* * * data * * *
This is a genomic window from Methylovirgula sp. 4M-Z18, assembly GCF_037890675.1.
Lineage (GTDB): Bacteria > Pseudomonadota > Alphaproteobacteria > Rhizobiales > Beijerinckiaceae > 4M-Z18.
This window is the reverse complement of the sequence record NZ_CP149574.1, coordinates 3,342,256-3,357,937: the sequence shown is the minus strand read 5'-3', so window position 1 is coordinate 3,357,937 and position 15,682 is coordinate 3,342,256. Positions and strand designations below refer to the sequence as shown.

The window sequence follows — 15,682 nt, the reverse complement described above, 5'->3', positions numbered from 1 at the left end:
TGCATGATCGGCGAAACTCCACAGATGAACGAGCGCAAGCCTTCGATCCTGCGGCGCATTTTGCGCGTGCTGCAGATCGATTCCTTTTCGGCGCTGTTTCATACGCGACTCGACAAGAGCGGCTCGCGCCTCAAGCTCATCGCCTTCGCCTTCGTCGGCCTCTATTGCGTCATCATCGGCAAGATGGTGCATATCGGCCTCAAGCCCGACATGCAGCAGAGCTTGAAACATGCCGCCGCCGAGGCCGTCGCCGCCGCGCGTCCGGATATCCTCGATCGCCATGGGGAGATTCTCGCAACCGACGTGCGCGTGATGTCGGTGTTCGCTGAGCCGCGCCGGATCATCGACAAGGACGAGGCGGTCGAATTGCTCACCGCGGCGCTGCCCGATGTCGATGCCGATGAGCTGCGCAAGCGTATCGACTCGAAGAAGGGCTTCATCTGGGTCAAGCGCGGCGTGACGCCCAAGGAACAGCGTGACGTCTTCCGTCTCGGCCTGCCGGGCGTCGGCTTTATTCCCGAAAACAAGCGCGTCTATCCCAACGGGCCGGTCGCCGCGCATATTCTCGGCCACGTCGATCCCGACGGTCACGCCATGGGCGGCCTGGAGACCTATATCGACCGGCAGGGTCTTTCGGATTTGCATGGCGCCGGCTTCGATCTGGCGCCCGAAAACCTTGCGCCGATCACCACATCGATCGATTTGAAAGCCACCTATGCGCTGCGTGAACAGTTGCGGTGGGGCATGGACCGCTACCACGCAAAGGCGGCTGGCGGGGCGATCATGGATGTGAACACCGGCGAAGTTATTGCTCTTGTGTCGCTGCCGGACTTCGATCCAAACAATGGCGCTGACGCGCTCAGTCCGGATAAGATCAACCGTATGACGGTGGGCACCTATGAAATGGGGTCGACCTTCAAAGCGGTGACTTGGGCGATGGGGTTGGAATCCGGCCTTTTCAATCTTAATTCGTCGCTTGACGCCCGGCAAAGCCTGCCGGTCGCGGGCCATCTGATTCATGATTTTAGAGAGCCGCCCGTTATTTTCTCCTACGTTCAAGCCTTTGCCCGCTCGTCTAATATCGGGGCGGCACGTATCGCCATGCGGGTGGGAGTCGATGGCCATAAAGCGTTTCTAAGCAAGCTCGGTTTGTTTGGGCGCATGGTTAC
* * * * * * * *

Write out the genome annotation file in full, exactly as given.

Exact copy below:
This is a genomic window from Methylovirgula sp. 4M-Z18, assembly GCF_037890675.1.
Lineage (GTDB): Bacteria > Pseudomonadota > Alphaproteobacteria > Rhizobiales > Beijerinckiaceae > 4M-Z18.
This window is the reverse complement of the sequence record NZ_CP149574.1, coordinates 3,342,256-3,357,937: the sequence shown is the minus strand read 5'-3', so window position 1 is coordinate 3,357,937 and position 15,682 is coordinate 3,342,256. Positions and strand designations below refer to the sequence as shown.

The window sequence follows — 15,682 nt, the reverse complement described above, 5'->3', positions numbered from 1 at the left end:
TGCATGATCGGCGAAACTCCACAGATGAACGAGCGCAAGCCTTCGATCCTGCGGCGCATTTTGCGCGTGCTGCAGATCGATTCCTTTTCGGCGCTGTTTCATACGCGACTCGACAAGAGCGGCTCGCGCCTCAAGCTCATCGCCTTCGCCTTCGTCGGCCTCTATTGCGTCATCATCGGCAAGATGGTGCATATCGGCCTCAAGCCCGACATGCAGCAGAGCTTGAAACATGCCGCCGCCGAGGCCGTCGCCGCCGCGCGTCCGGATATCCTCGATCGCCATGGGGAGATTCTCGCAACCGACGTGCGCGTGATGTCGGTGTTCGCTGAGCCGCGCCGGATCATCGACAAGGACGAGGCGGTCGAATTGCTCACCGCGGCGCTGCCCGATGTCGATGCCGATGAGCTGCGCAAGCGTATCGACTCGAAGAAGGGCTTCATCTGGGTCAAGCGCGGCGTGACGCCCAAGGAACAGCGTGACGTCTTCCGTCTCGGCCTGCCGGGCGTCGGCTTTATTCCCGAAAACAAGCGCGTCTATCCCAACGGGCCGGTCGCCGCGCATATTCTCGGCCACGTCGATCCCGACGGTCACGCCATGGGCGGCCTGGAGACCTATATCGACCGGCAGGGTCTTTCGGATTTGCATGGCGCCGGCTTCGATCTGGCGCCCGAAAACCTTGCGCCGATCACCACATCGATCGATTTGAAAGCCACCTATGCGCTGCGTGAACAGTTGCGGTGGGGCATGGACCGCTACCACGCAAAGGCGGCTGGCGGGGCGATCATGGATGTGAACACCGGCGAAGTTATTGCTCTTGTGTCGCTGCCGGACTTCGATCCAAACAATGGCGCTGACGCGCTCAGTCCGGATAAGATCAACCGTATGACGGTGGGCACCTATGAAATGGGGTCGACCTTCAAAGCGGTGACTTGGGCGATGGGGTTGGAATCCGGCCTTTTCAATCTTAATTCGTCGCTTGACGCCCGGCAAAGCCTGCCGGTCGCGGGCCATCTGATTCATGATTTTAGAGAGCCGCCCGTTATTTTCTCCTACGTTCAAGCCTTTGCCCGCTCGTCTAATATCGGGGCGGCACGTATCGCCATGCGGGTGGGAGTCGATGGCCATAAAGCGTTTCTAAGCAAGCTCGGTTTGTTTGGGCGCATGGTTAC